Content Warning: transphobia
My life is a series of microaggressions
Every time someone says,
“Are you a transgender?”
or “Have you had The Surgery?”
or “You’re so cute for a trans guy”
or “What’s your real name?”
or “So, you still have a girl’s body, right?”
or “She- oh sorry, he”
or “What’s in your pants?”
or “Are you a boy or a girl?”
Every time a server at a restaurant says,
when talking to my table.
Every time someone calls me
on the phone because they only hear my voice.
Every time I get a weird look in the men’s restroom.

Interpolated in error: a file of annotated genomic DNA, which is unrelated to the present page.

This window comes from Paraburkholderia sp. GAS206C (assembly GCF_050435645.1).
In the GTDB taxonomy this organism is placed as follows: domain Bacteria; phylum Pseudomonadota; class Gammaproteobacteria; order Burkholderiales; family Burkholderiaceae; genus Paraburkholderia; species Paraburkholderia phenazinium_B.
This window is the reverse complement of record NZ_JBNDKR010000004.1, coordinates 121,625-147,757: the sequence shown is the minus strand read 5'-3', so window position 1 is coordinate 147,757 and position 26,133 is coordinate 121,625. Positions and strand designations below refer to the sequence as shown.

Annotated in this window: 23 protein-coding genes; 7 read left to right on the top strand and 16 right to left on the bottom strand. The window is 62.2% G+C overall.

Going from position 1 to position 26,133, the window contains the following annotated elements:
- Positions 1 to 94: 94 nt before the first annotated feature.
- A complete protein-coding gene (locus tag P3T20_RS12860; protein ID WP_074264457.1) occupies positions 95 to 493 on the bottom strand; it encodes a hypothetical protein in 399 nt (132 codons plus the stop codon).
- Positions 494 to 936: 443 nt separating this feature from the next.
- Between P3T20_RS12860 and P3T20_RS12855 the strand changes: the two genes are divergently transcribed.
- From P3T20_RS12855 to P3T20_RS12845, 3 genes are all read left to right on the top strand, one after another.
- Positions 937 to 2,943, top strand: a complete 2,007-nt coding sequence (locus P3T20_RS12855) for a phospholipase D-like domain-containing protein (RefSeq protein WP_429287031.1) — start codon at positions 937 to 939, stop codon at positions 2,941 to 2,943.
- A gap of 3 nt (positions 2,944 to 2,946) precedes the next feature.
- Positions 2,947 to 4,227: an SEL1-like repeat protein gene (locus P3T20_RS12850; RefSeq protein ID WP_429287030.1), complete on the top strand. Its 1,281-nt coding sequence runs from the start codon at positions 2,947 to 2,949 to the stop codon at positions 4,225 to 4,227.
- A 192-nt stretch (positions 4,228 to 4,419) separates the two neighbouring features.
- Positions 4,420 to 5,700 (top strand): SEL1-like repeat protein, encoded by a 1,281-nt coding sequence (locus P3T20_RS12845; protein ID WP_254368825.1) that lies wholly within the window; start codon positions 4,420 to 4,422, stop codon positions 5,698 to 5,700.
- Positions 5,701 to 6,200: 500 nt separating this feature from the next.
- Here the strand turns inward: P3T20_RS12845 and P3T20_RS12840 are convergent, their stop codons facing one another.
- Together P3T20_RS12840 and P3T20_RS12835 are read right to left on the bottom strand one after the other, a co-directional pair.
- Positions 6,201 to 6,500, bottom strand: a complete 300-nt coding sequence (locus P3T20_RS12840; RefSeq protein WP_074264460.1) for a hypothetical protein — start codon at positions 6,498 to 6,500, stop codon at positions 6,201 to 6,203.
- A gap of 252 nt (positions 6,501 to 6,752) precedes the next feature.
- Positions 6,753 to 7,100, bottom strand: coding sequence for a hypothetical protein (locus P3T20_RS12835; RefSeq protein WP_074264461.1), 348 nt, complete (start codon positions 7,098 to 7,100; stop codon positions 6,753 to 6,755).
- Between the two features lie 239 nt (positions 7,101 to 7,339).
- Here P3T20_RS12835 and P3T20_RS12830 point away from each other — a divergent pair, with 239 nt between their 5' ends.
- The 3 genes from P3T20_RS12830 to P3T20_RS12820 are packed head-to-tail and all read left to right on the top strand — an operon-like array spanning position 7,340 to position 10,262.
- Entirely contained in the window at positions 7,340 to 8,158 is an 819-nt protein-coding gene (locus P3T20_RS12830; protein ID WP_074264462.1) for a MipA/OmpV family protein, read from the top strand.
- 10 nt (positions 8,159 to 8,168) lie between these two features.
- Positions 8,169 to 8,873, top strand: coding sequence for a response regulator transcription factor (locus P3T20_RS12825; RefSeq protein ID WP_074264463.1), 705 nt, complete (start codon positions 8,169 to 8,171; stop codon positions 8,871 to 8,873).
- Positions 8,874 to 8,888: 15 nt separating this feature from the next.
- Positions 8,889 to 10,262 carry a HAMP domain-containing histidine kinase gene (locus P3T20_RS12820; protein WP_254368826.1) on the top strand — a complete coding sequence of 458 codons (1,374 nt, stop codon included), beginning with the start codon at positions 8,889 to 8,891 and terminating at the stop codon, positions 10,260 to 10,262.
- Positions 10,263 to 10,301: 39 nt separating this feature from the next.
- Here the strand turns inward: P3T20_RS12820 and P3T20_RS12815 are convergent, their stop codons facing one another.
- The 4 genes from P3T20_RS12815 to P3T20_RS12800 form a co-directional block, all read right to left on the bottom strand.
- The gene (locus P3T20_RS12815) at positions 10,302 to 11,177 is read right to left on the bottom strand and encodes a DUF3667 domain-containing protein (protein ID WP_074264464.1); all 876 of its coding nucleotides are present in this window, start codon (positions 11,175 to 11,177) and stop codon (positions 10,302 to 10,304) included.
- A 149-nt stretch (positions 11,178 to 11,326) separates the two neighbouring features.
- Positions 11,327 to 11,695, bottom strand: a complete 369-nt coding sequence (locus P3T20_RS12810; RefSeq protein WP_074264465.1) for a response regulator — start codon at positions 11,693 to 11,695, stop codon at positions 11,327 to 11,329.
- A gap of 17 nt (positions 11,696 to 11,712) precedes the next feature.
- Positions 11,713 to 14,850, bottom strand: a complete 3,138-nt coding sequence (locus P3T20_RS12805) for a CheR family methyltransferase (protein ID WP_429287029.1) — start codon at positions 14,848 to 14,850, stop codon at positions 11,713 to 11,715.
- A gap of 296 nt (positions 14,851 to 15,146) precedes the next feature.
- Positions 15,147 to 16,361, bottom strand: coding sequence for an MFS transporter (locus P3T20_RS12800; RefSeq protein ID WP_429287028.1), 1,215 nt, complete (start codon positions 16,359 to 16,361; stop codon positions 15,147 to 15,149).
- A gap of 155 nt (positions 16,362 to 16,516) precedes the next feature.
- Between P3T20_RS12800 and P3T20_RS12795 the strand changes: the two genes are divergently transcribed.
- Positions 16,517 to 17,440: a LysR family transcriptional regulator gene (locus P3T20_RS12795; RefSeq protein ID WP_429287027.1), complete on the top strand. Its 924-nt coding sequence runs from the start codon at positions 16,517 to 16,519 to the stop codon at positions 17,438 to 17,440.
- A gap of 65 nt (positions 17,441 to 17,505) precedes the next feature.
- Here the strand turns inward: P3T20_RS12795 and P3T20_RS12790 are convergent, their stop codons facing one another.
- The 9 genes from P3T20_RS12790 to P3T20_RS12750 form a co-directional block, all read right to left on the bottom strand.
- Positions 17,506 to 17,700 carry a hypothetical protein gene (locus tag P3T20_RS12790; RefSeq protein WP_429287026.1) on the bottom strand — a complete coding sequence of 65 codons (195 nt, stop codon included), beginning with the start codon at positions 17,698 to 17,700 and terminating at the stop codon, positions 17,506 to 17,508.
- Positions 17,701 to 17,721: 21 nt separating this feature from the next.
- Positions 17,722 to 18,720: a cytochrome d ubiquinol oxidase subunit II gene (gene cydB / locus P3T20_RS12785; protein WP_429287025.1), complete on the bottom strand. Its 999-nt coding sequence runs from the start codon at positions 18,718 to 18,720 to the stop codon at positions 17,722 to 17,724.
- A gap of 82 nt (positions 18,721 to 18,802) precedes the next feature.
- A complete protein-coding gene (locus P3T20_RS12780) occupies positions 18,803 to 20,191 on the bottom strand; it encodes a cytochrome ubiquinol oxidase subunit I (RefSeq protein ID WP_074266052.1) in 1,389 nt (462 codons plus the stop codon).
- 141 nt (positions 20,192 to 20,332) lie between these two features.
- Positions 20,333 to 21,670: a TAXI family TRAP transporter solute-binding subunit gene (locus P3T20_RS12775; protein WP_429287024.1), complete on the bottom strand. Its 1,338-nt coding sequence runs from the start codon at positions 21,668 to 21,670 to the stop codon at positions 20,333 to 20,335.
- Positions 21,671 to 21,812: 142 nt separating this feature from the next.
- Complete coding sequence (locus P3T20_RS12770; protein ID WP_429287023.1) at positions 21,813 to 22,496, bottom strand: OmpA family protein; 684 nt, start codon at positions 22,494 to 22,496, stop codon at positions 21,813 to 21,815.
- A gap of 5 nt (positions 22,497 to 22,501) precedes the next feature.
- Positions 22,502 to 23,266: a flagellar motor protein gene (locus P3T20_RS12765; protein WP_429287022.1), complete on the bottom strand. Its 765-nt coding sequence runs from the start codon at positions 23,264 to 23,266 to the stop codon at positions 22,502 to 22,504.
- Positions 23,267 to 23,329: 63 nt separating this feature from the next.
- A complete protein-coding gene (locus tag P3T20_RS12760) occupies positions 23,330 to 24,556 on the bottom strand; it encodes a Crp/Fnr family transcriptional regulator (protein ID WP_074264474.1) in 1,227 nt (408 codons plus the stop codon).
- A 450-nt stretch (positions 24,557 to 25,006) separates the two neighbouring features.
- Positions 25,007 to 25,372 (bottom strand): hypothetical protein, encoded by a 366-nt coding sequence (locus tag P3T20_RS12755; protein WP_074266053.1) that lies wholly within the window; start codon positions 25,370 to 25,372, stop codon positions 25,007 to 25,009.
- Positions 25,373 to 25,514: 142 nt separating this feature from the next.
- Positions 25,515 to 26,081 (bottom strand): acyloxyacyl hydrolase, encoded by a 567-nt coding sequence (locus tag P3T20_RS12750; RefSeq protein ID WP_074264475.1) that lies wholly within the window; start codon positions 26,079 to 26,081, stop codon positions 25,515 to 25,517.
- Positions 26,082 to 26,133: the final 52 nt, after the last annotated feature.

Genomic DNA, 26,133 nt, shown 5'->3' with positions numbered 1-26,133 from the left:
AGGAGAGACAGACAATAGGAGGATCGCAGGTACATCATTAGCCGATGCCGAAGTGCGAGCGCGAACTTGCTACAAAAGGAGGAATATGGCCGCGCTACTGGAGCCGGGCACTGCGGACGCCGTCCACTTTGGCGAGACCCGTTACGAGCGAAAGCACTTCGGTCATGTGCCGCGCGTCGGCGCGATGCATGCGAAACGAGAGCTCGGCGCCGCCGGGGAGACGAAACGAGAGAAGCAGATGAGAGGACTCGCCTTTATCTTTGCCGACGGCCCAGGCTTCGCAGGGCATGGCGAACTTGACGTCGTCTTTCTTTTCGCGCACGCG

Every time someone at the doctor’s office calls the wrong name.
Every time I feel someone’s eyes dissecting my appearance to identify my gender.
Every time someone takes my ID and looks at me as if they solved the puzzle after seeing the gender marker.
Every time I look in the mirror and can only think to myself,
“you look like a girl.”
My ribs ache and my back breaks carrying each of these moments,
threatening to crush me under the weight of who I am desperate not to be
“Wouldn’t it be easier if you just stayed a girl?”
Maybe for you
Abstract: “Microaggressions” is a spoken word poem about the author’s experience as a transgender person and the frequent, exhausting microaggressions they’ve had to endure. It is performed by the author himself with Natalie Brandt as the second person.